5. Incredibly cold here in DC today (not as bad as NYC, I know, so I won't complain as much as I'd like to!). We didn't get any of the anticipated snow, at least here in DC proper, which to me was a bit of a disappointment. Like hillvalley, I enjoy a nice work delay or cancellation. It's cold enough that if Cosi sold soup this early, I'd be slurping some. Instead, I'll start the day with my usual half bagel with cheese and a gigante iced skim latte. Yes, iced. No matter what the temp is, I generally prefer my coffee cold. When I worked at the NBA, one of the retired player-execs used to see me come in each day, iced latte in-hand, and make fun of me. In his fantastic West Virginia accent, he'd say "Jennifer, it's COLD outside and you're gonna drink THAT??" or similar. Without fail, he'd see me and shake his head. I got a nice surprise this morning in the form of an e-mail from a friend who dropped the news that he's moving to my neck of the woods. This is only significant in a food capacity in that he is the person who introduced me to my beloved Indian food (Baluchi's UWS, NYC). Ever since that night of friends and food, when given a choice, Indian is almost always tops. Mmm...aloo tikki, lamb samosas (which Heritage India in Glover Park inexplicably removed from the menu!! ), lamb vindaloo, paneer anything and the old standby, chicken tikka masala/makhani (and yes, I know it's not all that authentic of a dish, but I love it anyway). I'll be dining at Indique Monday night when my friend Jen comes to town from NYC. She'll be meeting a few of my friends for the first time, and since she really likes Indian food too, it seemed like the perfect location. Time for the bagel...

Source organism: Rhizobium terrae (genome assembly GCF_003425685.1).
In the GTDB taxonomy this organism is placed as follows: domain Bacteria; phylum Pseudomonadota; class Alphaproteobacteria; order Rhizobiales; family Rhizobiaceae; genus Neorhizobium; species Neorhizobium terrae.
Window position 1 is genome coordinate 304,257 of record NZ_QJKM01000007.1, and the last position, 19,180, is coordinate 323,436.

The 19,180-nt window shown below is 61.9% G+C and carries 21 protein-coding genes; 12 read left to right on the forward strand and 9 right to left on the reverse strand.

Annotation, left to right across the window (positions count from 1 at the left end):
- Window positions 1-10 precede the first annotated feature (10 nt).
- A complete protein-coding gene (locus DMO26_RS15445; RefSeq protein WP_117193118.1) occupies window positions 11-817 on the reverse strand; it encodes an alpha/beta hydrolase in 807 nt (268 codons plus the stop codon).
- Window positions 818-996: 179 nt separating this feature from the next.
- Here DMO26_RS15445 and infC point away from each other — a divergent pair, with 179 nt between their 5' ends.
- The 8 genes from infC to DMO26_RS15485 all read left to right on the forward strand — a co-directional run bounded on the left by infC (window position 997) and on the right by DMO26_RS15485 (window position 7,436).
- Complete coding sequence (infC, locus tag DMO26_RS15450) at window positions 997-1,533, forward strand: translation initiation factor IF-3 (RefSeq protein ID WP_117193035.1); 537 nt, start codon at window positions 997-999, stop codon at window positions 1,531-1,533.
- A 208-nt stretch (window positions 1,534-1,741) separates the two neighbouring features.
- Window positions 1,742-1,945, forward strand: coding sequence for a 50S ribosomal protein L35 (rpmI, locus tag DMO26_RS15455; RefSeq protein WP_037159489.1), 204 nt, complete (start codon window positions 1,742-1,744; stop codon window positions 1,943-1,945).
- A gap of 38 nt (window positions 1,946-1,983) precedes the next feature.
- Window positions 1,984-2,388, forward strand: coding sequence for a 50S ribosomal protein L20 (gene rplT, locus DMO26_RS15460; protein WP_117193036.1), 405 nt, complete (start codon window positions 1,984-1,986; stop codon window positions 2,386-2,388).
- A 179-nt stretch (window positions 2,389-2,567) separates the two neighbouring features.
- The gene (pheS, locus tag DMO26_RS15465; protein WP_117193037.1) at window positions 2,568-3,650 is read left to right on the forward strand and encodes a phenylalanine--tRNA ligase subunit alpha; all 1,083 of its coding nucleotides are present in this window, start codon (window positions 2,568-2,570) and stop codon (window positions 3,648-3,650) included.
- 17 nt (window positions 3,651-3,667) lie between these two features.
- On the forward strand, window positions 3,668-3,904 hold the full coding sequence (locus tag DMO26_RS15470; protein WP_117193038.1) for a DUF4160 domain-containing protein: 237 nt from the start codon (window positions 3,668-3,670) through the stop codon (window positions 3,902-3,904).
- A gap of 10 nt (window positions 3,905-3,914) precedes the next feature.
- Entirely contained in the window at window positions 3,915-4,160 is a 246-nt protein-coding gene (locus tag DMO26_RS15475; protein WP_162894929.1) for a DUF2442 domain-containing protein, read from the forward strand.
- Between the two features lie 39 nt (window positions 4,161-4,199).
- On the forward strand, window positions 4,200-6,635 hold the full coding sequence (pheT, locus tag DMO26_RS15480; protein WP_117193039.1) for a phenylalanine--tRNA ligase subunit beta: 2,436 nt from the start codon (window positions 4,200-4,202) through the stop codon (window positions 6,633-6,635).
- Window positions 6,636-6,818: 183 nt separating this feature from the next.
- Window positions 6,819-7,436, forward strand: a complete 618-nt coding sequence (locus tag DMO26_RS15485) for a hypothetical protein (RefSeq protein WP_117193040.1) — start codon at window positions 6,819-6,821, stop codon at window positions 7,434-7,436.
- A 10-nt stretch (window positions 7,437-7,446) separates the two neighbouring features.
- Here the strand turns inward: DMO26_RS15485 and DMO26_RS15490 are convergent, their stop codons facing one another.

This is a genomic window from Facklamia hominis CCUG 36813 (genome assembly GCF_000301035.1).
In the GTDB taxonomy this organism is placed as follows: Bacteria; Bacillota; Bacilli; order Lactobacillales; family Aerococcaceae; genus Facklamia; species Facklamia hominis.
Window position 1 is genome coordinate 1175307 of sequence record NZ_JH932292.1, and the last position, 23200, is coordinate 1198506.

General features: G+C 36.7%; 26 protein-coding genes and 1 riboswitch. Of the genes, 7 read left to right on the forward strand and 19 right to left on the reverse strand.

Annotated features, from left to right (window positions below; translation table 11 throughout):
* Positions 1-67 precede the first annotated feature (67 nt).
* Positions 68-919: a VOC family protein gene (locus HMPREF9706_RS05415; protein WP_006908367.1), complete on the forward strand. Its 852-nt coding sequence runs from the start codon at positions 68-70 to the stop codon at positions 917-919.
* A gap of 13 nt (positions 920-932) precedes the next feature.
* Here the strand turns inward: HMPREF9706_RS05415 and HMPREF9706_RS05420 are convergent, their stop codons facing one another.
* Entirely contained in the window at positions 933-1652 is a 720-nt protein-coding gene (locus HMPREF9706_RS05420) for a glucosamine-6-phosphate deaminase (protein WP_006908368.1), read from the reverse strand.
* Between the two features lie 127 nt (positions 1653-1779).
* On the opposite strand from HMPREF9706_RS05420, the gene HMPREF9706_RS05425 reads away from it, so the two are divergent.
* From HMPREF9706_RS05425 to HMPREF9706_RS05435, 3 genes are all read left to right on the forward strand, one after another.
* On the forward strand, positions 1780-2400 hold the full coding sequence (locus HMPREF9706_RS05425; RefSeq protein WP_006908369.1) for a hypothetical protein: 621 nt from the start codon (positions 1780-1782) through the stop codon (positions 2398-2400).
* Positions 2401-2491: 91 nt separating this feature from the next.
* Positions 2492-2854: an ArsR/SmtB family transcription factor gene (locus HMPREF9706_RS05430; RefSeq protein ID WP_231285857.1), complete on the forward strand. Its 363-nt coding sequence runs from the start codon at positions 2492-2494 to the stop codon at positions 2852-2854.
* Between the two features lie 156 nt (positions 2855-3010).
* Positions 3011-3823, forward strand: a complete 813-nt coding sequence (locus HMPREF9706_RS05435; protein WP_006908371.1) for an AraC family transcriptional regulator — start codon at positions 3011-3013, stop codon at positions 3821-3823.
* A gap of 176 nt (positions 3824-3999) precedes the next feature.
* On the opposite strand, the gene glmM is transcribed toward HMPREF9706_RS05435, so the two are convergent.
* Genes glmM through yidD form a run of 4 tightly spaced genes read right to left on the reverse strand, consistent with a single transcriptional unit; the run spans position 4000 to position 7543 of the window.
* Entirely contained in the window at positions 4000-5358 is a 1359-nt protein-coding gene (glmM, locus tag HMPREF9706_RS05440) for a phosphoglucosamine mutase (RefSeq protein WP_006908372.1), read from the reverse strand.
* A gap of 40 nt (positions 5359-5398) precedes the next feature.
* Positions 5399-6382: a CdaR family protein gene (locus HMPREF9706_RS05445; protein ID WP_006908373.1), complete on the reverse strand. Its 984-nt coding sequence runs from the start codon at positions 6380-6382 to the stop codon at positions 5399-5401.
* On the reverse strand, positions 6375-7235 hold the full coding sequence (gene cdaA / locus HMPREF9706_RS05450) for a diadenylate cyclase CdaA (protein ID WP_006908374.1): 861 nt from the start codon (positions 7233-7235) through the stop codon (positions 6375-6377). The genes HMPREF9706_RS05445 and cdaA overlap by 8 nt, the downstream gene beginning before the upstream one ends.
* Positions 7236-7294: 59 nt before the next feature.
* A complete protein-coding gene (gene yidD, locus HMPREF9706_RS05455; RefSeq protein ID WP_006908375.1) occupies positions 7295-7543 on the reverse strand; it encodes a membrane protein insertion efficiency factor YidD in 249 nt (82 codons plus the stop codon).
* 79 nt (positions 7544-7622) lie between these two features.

6. People other than my mother caring about what I eat is still new to me. Oops! I had steamed chicken buns (not as good as others I've had) and fried pork dumplings (really doughy and they gave me such heartburn). Do you know what's funny? Only one person out of a group of seven had seafood! For dinner, the pasta warmed up tasted better than it did first time around - nice surprise. I'm kind of in the mood for going out for a beer. If there were a nice bar nearby - say, in the lobby of my apartment building (now THAT's an idea), I'd travel that far. But it's way too cold to go out tonight. Instead I'm contemplating making chocolate-chip banana bread tonight. I have the right number of ripe bananas. I'd rather make a pudding, however I'm short on ingredients (doh!) again.